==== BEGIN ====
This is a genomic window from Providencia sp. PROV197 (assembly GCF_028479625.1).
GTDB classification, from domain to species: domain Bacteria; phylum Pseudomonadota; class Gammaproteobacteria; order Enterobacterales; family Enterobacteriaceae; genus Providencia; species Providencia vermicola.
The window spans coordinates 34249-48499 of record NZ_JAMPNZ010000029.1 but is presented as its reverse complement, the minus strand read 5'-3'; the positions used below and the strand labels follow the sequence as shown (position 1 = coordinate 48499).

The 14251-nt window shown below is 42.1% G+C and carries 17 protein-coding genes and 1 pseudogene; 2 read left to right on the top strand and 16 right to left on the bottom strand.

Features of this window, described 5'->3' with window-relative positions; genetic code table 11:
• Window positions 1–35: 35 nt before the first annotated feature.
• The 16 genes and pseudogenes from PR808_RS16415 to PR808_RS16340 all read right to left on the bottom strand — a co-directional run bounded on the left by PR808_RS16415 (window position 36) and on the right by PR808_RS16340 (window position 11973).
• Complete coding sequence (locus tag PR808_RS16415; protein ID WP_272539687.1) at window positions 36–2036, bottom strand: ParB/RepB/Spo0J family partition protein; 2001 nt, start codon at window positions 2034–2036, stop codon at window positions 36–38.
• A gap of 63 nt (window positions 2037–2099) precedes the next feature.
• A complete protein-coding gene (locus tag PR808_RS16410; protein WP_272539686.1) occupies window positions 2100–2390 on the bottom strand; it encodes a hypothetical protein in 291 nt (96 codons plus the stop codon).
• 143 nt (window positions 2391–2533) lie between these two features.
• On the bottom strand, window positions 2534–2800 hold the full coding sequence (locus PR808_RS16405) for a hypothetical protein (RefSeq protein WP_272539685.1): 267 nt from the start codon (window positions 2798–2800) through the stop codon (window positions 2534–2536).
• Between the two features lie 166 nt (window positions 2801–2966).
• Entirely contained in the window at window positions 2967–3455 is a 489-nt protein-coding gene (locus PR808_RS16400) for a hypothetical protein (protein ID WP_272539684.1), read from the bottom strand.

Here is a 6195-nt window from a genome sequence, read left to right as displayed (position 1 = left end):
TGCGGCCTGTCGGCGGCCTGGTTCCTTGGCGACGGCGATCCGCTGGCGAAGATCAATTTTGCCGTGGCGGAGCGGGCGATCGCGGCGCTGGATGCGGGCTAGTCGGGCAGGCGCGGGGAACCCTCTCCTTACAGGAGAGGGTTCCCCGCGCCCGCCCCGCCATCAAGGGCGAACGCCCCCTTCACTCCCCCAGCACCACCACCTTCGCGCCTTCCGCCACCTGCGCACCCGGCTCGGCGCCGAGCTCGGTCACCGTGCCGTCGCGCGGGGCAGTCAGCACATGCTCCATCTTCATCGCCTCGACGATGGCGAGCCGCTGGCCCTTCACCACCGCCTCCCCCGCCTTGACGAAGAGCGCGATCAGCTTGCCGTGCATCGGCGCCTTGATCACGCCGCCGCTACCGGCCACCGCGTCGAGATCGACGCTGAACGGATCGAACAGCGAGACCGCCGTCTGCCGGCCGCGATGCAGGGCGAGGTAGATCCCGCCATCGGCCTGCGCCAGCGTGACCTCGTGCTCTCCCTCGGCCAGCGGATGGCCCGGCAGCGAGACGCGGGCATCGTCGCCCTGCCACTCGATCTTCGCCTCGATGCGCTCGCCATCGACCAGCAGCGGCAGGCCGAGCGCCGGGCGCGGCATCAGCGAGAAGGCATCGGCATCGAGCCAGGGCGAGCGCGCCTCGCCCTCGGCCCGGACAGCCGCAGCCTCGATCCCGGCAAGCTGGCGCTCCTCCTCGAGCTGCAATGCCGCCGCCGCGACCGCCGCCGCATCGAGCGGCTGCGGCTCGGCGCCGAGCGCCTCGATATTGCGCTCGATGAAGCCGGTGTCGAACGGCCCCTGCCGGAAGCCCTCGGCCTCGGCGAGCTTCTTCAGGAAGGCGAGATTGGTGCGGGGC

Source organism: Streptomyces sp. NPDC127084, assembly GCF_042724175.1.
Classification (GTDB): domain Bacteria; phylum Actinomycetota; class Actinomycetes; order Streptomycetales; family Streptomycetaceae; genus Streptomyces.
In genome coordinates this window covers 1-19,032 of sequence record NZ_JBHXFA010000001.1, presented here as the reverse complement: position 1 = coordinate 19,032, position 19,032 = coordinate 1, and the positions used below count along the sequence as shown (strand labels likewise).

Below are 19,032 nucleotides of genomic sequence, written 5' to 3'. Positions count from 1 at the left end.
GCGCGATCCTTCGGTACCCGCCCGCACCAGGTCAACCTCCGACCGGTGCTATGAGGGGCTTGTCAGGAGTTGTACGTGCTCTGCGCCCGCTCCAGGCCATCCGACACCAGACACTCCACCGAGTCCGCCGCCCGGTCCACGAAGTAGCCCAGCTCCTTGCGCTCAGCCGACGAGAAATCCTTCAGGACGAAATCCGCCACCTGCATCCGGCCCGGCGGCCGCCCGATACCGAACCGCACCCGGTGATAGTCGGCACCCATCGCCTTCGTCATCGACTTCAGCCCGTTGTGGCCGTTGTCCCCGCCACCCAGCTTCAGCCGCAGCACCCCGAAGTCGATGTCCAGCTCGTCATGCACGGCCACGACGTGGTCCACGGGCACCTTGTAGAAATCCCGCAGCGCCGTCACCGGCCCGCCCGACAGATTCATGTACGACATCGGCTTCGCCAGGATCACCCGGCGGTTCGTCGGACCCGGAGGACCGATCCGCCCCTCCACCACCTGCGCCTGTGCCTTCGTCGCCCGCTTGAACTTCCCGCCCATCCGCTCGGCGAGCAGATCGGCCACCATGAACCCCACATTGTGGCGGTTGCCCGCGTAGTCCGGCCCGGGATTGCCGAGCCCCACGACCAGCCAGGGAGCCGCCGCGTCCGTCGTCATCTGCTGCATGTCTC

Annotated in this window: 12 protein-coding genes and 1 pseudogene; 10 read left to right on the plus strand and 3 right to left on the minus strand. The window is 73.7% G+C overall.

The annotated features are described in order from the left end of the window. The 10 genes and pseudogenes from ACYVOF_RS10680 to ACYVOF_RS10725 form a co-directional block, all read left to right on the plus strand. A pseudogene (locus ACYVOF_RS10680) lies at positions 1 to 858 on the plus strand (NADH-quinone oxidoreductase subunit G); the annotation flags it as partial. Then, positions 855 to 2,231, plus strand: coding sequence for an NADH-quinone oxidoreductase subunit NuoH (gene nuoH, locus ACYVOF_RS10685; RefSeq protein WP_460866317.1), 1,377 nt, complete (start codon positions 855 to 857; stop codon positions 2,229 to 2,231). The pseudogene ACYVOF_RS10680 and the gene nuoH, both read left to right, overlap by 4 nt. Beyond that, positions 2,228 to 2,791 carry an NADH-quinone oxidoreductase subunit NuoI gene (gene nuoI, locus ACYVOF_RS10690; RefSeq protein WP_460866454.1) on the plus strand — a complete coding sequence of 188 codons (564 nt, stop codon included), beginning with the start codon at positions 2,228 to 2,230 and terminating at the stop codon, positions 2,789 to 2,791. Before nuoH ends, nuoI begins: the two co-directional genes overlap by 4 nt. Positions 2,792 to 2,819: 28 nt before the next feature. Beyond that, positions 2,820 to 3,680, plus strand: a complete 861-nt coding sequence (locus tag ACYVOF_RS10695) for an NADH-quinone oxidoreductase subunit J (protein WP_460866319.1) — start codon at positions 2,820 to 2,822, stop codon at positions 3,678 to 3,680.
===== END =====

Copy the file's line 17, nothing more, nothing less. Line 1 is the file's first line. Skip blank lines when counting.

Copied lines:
Source organism: Streptomyces sp. NPDC127084, assembly GCF_042724175.1.